Tuesday, September 25, 2012


One day while talking to my mom about Cole's temper, I mentioned how I'd been trying to help him by telling him about the temper I had as a kid. My mom said, "You had a temper when you were a kid? I don't remember that."

When I told my sisters what my mom had said, they laughed really hard.

roller skating

Recently, I was looking back through the archives on this blog, and I came across this picture of Rylan from the time we went roller skating as a family. That day is not high on our list of good family memories. In fact, thanks to a couple of complainers who shall remain nameless, it was a pretty miserable experience, and I may have declared as we left the roller rink that I was never taking the kids roller skating again. (Or was that the time we went bowling...)

This wasn't the first time I've looked at that photo since the day it was taken, but it was the first time I've looked at it and thought something besides, "That was such a rotten afternoon." Apparently the bad memories have faded enough over time that I could finally look at this picture and see how adorable Rylan is in it.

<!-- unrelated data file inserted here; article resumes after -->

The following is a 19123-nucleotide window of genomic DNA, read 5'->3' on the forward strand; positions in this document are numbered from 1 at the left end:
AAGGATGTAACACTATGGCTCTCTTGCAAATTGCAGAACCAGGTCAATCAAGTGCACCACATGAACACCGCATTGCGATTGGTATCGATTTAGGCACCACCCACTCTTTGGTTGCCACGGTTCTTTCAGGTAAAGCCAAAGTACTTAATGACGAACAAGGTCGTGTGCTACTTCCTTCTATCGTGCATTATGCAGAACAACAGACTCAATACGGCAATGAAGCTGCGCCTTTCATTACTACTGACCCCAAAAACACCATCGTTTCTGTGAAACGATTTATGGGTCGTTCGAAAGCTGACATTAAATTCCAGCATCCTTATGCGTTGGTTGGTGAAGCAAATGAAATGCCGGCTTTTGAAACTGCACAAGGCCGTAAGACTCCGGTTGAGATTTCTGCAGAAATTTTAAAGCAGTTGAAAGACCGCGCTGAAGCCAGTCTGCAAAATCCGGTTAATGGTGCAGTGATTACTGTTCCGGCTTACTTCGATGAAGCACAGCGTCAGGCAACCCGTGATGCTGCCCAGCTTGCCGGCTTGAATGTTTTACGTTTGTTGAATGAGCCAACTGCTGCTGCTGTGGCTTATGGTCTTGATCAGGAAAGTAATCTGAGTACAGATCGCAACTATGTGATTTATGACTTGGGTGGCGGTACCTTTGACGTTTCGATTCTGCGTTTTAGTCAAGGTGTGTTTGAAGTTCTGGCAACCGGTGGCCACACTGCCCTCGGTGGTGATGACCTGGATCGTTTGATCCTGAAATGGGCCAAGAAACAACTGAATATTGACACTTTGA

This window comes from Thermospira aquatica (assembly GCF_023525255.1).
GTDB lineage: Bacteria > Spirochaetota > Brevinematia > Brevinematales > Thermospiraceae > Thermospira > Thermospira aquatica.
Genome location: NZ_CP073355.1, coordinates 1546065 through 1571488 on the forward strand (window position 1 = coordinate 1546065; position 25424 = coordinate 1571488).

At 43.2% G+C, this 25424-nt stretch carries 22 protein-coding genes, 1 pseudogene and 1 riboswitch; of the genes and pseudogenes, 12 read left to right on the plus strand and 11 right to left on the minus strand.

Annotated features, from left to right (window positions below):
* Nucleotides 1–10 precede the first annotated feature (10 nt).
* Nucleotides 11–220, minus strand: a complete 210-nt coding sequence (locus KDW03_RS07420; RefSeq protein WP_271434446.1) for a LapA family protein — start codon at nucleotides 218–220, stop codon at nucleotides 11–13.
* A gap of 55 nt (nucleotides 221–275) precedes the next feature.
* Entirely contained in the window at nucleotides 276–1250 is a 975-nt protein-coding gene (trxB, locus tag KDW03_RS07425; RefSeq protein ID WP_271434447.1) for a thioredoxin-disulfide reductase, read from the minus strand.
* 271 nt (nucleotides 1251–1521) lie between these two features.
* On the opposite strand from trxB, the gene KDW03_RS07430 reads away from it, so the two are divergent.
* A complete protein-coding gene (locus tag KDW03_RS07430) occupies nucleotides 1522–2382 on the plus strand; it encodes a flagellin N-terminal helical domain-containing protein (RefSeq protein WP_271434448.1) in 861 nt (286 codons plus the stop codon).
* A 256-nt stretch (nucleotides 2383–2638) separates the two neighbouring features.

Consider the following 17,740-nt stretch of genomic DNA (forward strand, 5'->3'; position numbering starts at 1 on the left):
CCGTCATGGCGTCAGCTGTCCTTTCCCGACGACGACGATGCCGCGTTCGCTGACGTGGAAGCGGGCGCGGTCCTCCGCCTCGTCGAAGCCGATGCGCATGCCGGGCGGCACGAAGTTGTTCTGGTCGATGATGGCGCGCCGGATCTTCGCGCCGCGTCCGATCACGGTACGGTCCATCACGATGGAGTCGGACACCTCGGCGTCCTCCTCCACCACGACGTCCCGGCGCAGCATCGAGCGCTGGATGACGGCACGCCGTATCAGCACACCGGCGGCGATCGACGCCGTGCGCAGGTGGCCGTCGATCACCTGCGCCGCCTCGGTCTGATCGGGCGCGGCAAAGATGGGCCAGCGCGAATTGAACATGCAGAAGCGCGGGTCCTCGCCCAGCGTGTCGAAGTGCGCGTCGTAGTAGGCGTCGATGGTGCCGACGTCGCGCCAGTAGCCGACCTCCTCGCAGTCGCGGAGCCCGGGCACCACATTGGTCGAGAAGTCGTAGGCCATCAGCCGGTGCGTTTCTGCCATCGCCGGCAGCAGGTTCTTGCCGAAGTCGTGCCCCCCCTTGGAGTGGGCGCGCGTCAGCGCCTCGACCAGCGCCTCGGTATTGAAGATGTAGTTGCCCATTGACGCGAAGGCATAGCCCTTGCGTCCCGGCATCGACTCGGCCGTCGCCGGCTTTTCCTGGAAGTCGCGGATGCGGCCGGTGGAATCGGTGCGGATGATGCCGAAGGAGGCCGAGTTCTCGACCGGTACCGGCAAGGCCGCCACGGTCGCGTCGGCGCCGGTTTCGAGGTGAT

When it comes to our children, it seems like we are hard-wired to remember the good and forget the bad - given enough distance. Enough time passes, and we forget the pain of childbirth, the sleepless days and nights of infancy, and the terrible tantrums of toddlerhood. Instead, our minds hone in on the little pockets of joy and magnify them until that's all we see.

It's an amazing mind trick, and one I am very grateful for.

Two weekends ago, the Peters Family Band headed downtown for our annual bug-eating experience. Bugfest is a tradition we've enjoyed ever since moving to Raleigh, but this year because our kids' morning routine was interrupted or because they were in a grumpy mood or simply because one of them is seven, it was one of the worst days we've had in a long time.

I imagine that for awhile, I'll look at those pictures and remember first the complaining and the grumbling and the fighting and how by 3:00 that day, I had checked out as a parent because I was simply exhausted. But in time, all of that will fade, and I'll remember the fun we had daring each other to eat bugs and how scared Rylan was to go through the giant blow-up caterpillar but how he did it in the end.

And someday, one of my kids will say to me on the phone, "Your grandson is driving us crazy. We try to take him somewhere fun and all he does is complain. I remember acting just like that as a kid."

And I'll say, "You complained a lot when you were a kid? I don't remember that."

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